Reversible self-assembly that allows materials to switch between structural configurations has triggered innovation in various applications, especially for reconfigurable devices and robotics. However, reversible motion with nanoscale controllability remains challenging. This paper introduces a reversible self-assembly using stress generated by electron irradiation triggered degradation (shrinkage) of a single polymer layer. The peak position of the absorbed energy along the depth of a polymer layer can be modified by tuning the electron energy; the peak absorption location controls the position of the shrinkage generating stress along the depth of the polymer layer. The stress gradient can shift between the top and bottom surface of the polymer by repeatedly tuning the irradiation location at the nanoscale and the electron beam voltage, resulting in reversible motion. This reversible self-assembly process paves the path for the innovation of small-scale machines and reconfigurable functional devices.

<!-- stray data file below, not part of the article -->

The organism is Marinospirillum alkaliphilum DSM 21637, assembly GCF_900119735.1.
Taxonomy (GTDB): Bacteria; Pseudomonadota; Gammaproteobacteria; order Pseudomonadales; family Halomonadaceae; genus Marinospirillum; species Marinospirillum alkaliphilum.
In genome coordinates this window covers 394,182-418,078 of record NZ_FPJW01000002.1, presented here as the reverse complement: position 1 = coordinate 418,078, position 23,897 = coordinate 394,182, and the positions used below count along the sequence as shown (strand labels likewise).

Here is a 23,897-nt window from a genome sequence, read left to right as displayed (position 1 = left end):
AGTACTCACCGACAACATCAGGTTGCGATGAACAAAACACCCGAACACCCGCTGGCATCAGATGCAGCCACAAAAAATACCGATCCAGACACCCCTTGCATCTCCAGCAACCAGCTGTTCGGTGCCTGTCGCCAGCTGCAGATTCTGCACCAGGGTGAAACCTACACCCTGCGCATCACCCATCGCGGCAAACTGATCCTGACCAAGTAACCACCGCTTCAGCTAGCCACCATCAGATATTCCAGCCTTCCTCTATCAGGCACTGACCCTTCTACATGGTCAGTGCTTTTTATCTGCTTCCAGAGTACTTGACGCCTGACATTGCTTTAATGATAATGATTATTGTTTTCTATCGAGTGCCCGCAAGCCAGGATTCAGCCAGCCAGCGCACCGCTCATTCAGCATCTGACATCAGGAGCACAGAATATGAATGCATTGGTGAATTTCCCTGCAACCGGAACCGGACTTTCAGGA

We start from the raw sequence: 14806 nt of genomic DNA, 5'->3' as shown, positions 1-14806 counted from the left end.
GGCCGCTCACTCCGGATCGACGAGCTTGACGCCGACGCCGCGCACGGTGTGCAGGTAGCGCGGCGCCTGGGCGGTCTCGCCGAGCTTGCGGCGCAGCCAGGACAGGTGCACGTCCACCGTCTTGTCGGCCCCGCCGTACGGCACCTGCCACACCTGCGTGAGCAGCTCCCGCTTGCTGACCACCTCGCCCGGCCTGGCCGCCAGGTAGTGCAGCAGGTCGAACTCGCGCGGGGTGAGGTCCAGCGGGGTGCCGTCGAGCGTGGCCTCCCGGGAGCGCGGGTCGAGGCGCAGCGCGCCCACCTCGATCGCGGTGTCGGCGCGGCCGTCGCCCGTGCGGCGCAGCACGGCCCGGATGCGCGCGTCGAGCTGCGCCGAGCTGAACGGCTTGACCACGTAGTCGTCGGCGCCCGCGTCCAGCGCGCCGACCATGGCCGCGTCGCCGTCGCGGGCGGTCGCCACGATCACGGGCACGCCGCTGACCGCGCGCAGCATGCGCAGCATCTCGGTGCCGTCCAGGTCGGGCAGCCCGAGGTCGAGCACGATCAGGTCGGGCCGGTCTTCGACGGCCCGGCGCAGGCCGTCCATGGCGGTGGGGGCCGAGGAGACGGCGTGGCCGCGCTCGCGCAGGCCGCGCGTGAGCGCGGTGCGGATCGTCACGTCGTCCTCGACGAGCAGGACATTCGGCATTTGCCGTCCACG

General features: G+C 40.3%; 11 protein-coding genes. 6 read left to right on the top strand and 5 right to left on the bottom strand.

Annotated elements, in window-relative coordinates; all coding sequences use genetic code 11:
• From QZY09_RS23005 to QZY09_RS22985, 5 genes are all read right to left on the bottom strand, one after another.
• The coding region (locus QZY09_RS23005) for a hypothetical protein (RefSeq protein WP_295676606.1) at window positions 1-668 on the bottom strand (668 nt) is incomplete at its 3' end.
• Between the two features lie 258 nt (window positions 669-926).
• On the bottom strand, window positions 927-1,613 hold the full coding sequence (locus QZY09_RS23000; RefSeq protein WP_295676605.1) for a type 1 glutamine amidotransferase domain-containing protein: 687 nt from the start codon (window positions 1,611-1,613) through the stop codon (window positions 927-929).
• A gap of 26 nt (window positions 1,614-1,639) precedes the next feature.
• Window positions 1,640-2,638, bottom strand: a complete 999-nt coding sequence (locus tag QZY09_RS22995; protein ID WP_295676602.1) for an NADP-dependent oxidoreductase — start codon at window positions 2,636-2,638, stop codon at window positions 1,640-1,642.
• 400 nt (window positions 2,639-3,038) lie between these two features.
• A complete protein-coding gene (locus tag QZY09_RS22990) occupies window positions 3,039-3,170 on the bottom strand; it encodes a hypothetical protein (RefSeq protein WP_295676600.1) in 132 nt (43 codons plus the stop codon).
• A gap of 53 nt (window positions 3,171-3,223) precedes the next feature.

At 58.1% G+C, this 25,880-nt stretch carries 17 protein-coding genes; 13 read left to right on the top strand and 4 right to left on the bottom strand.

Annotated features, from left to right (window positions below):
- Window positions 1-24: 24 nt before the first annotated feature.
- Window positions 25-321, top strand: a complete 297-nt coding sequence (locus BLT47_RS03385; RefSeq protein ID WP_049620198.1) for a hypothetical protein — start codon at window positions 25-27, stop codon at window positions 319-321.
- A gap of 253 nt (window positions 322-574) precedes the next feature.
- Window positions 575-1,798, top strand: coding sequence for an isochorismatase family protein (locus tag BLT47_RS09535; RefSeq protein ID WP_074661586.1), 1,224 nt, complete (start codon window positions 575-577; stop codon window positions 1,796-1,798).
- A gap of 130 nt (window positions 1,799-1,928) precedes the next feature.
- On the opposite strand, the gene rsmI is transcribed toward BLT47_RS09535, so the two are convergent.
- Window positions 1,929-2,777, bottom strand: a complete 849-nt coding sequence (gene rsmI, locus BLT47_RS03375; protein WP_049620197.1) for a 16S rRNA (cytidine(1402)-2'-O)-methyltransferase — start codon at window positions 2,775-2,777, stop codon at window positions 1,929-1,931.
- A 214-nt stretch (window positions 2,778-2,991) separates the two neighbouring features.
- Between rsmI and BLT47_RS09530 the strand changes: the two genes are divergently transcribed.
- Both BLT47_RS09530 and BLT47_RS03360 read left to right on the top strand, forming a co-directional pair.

Bibliographical noteFunding Information:
This research was supported by the National Science Foundation under Grant CMMI-1454293. Portions of this work were conducted in the Minnesota Nano Center, which is supported by the National Science Foundation through the National Nano Coordinated Infrastructure Network (NNCI) under Award ECCS-2025124. This work was supported partially by the National Science Foundation through the University of Minnesota MRSEC under Award DMR-2011401. Part of this work was carried out in the College of Science and Engineering Characterization Facility, University of Minnesota, which has received capital equipment funding from the National Science Foundation through the UMN MRSEC under Award DMR-2011401. C.D. acknowledges support from the Doctoral Dissertation Fellowship from the University of Minnesota.
© 2021 American Chemical Society.
- in situ
- nanoscale locomotion
- reversible self-assembly
PubMed: MeSH publication types
- Journal Article